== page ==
MIT Media Lab, E14-525 (Nagashima Conference Room)
Humanity's desire to capture and understand motion started in 1878 and has continually evolved to this day. Today, the best-of-breed technologies for capturing motion are marker based optical systems that leverage high-speed cameras. While these systems are excellent at providing positional information, they suffer from an innate inability to accurately provide fundamental parameters such as velocity and acceleration. The problem is further compounded when the target of capture is high-speed human motion. When applied to biomechanical study, this inaccuracy is magnified when higher-level parameters, such as torque and force, are calculated using optical information.
This dissertation presents a a first-of-its-kind, wearable dual-range inertial sensor platform that allows end-to-end investigation of high-level biomechanical parameters. The platform takes a novel approach by providing these parameters more accurately and at a higher fidelity than the current state of the art. The dual-range sensing approach allows accurate capture of both slow-moving motion and that which pushes the limits of human ability. The platform addresses inherent problems with scaling clinical biomechanical analysis to tens of thousands of trials using the sensor platforms data. This end-to-end approach provides mechanisms for rapid player instrumentation, en masse data translation, and calculation of clinically relevant joint forces and torques.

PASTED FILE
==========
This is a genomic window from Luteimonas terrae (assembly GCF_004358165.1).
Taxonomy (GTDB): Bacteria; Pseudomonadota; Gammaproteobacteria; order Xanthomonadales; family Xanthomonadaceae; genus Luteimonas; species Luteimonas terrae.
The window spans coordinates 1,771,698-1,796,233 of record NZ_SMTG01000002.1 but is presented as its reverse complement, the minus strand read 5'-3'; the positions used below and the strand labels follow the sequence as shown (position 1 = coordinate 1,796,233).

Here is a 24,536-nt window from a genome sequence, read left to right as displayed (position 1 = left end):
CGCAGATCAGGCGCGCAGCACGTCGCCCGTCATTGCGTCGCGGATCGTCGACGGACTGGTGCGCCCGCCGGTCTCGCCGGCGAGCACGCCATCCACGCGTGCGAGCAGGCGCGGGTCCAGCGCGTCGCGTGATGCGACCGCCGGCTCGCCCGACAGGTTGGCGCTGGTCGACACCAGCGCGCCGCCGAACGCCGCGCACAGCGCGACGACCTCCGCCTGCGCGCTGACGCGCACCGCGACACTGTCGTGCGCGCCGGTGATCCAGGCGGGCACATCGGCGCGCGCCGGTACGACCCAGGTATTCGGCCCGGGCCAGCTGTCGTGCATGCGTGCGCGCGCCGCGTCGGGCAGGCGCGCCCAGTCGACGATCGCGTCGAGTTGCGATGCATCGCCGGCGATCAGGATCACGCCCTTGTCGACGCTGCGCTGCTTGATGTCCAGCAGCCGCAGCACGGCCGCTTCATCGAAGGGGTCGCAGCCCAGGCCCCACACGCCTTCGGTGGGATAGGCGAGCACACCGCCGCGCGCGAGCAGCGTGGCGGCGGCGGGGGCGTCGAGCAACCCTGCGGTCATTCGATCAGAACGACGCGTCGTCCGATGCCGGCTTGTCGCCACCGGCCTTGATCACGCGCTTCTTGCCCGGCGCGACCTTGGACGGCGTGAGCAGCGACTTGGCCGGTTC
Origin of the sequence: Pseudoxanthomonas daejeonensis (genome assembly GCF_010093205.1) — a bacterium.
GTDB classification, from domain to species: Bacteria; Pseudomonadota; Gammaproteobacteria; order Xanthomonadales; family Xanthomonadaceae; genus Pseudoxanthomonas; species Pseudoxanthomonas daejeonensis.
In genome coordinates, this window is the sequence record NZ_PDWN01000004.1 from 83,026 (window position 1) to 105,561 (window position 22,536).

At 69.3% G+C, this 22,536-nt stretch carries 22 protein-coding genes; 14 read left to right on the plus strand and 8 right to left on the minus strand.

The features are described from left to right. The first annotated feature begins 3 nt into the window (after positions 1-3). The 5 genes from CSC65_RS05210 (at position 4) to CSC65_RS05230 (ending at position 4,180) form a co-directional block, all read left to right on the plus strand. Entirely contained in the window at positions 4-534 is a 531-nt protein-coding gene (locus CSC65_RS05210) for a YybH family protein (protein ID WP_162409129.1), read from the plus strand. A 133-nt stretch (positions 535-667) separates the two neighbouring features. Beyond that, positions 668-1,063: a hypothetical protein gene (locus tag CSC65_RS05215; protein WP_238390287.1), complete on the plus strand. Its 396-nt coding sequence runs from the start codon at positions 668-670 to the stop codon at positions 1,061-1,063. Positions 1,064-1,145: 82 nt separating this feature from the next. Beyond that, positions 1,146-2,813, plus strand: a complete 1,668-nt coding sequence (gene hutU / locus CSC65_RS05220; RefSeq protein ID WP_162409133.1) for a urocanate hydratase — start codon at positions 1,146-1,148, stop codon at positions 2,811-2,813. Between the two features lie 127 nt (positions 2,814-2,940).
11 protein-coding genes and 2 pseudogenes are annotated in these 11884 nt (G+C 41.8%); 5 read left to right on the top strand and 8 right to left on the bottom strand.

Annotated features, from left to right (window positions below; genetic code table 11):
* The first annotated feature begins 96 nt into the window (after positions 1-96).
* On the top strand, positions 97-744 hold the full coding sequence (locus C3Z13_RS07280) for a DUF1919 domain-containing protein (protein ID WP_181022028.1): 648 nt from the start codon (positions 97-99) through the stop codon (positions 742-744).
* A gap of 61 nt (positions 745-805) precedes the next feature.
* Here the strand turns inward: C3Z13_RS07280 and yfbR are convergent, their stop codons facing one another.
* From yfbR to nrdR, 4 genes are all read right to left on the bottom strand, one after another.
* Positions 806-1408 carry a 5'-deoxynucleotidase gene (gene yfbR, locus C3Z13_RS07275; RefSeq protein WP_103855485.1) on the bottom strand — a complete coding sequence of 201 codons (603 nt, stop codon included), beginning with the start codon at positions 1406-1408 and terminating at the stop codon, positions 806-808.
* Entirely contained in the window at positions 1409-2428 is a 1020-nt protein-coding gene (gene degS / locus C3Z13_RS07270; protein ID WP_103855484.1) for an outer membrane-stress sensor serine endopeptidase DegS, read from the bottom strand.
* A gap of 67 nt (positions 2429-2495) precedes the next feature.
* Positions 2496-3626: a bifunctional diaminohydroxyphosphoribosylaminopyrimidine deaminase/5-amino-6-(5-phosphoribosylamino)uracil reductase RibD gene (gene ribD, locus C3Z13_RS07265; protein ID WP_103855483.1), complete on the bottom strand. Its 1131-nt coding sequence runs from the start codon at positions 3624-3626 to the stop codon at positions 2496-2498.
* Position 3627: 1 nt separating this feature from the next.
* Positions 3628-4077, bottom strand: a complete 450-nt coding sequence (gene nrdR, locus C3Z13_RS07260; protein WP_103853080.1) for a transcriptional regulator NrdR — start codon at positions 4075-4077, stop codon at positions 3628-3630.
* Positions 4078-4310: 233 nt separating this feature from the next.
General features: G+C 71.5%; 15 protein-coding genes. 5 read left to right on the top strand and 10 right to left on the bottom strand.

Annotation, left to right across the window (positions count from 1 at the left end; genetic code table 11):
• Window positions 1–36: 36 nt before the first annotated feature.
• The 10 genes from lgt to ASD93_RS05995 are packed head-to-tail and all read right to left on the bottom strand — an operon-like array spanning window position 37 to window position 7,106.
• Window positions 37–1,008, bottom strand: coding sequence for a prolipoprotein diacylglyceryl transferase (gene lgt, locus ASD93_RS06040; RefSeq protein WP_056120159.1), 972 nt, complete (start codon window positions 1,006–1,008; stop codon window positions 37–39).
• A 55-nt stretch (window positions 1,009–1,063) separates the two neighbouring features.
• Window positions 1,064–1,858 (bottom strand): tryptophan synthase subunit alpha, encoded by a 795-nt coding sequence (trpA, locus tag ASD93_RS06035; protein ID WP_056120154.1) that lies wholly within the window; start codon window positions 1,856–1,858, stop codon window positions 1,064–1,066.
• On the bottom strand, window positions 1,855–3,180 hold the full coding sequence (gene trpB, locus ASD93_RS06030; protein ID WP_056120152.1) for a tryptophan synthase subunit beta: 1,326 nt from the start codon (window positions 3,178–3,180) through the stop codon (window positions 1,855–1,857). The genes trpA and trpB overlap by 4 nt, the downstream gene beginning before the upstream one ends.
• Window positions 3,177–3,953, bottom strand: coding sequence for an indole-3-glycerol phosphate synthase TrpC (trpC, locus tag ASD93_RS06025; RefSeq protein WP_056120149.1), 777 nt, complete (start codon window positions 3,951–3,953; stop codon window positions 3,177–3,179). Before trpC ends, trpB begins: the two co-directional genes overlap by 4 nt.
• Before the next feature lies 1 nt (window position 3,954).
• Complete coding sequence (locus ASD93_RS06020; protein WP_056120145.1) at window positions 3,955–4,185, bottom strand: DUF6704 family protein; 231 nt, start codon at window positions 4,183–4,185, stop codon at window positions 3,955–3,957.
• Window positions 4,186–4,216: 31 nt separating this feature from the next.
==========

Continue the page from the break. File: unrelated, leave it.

Host/Chair: Joseph A. Paradiso
Thomas M. Kepple, Dr. Eric Berkson